The outgoing U.S. Attorney General John Ashcroft is set to arrive in Prague on Monday evening ahead of talks on Tuesday with Czech politicians including Justice Minister Pavel Nemec and Interior Minister Frantisek Bublan. Among other things the Czech justice minister and his U.S. counterpart will work to negotiate a new treaty on extradition. The current treaty between the U.S. and the Czech Republic dates back to 1920s Czechoslovakia and a new basis for cooperation between the two countries needs to be adopted, a spokesman for the Justice Ministry has said.
Icy conditions are more than likely to have been a factor in a five-car pile-up in the north Bohemian region of Usti nad Labem on Sunday that left three injured and transported to hospital in Litomerice. One of the cars caught fire in the crash, but was soon put out by fire fighters arriving at the scene.
Czech president Vaclav Klaus has come out with strong words against the current coalition government: in an interview for the daily Pravo, published Saturday, the president criticised the cabinet as being, in his view, "incapable of dealing with long-term problems" or presenting a "clear conceptual approach". The Czech president also criticised government ministers for being invisible to the public. The latest interview is hardly the first time Mr Klaus has criticised the government: the president also had strong words following a government crisis earlier in the year that led to the resignation of former prime minister Vladimir Spidla, replaced by Stanislav Gross.
Police in the town of Liberec are investigating an incident on Friday evening in which an unidentified man publicly doused himself in gasoline before setting himself alight. The incident took place in an area between the town's courthouse and local prison. Rescue workers who arrived at the scene were unable to save the man who died shortly after, having suffering burns on 100 percent of his body. The case of self-immolation is the 2nd in Liberec this year.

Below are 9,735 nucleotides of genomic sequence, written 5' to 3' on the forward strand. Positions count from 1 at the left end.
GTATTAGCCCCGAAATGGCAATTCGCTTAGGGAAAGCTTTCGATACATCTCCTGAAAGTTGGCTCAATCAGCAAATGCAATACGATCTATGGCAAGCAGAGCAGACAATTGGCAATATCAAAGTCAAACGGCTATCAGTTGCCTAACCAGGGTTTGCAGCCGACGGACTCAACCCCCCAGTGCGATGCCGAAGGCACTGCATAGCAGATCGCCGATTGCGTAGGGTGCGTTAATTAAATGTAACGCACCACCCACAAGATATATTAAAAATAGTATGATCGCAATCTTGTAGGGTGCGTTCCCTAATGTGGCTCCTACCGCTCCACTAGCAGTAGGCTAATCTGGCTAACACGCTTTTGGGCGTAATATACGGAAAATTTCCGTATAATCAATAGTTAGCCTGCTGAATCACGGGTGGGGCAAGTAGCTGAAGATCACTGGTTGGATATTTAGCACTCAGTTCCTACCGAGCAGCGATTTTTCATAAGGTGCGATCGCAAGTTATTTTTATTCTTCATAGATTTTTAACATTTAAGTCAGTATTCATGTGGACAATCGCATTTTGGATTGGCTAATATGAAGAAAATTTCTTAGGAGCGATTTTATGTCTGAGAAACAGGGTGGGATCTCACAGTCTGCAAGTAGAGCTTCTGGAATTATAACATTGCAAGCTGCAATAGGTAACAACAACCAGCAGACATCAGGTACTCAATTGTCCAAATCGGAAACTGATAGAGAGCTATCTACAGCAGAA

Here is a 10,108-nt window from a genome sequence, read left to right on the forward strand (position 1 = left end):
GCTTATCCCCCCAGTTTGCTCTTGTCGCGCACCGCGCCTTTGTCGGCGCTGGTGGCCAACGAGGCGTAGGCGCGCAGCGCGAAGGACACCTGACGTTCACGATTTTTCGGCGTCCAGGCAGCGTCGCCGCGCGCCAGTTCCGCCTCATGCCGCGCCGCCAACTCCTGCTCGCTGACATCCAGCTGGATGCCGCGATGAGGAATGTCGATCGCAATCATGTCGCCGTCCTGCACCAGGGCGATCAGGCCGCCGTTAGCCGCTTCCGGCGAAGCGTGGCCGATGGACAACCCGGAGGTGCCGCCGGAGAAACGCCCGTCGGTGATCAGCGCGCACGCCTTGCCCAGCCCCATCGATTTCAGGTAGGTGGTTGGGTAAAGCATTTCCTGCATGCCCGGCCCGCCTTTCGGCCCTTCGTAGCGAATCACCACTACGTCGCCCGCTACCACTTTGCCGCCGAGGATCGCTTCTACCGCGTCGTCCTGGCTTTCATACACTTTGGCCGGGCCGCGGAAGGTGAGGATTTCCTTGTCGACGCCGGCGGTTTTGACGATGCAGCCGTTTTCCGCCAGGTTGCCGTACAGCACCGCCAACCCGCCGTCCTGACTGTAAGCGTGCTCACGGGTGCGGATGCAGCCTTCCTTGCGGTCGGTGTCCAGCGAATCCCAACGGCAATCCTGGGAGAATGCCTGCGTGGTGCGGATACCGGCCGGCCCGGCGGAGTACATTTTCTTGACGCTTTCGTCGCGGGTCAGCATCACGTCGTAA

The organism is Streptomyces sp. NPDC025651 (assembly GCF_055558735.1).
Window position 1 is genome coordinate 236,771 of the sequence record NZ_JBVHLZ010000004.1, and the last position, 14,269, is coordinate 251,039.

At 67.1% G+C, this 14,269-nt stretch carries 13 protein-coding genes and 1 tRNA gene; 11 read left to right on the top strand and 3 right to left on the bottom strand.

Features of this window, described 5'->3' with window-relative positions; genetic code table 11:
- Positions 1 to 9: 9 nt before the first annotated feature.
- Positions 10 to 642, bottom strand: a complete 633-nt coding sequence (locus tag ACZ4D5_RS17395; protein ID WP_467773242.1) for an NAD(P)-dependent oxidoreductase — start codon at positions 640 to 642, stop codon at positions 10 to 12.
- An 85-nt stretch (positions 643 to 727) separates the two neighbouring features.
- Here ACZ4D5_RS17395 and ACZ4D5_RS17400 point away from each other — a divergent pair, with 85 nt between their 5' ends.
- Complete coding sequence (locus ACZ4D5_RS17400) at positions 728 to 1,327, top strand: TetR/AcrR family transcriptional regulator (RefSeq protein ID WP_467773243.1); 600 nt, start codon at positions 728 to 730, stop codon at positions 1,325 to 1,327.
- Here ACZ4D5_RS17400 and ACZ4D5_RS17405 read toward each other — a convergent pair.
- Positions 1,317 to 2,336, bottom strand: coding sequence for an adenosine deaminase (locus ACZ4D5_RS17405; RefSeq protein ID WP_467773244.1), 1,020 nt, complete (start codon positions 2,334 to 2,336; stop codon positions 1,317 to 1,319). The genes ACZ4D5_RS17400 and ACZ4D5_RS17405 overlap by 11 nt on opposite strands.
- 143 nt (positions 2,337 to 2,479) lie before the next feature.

Members from two of the three government parties have - for the most part - rejected the president's view. On Saturday Social Democrat deputy chairman Zdenek Skromach said he believed the government of Prime Minister Stanislav Gross would manage to govern until the next election in 2006, and ruled out a shift to minority rule. Freedom Union deputy chairman Frantisek Pelc, also commented, largely rejecting the president's words. At the same time he did concede he felt there was some truth to the president's criticism of the government's health care reform, which the president had said lacked "strategic focus".
Czech Post is putting up the price of services and stamps from February; for instance it will cost 7.5 crowns to send a letter within the Czech Republic, up 1 crown from the current price. The company said the increases would boost both sales and net profits. "Ceska posta" posted net profits of 700 million crowns last year.
Terezin has failed to obtain European Union funding to start building a university and cultural centre on the site of the town's former garrison and World War II ghetto, a spokesman said on Friday. He said the main reason the grant application was denied was the fact the buildings have yet to be transferred from Ministry of Defence ownership to the local authorities. But the defence minister, Karel Kuhnl, has said negotiations on the transfer will begin in the New Year.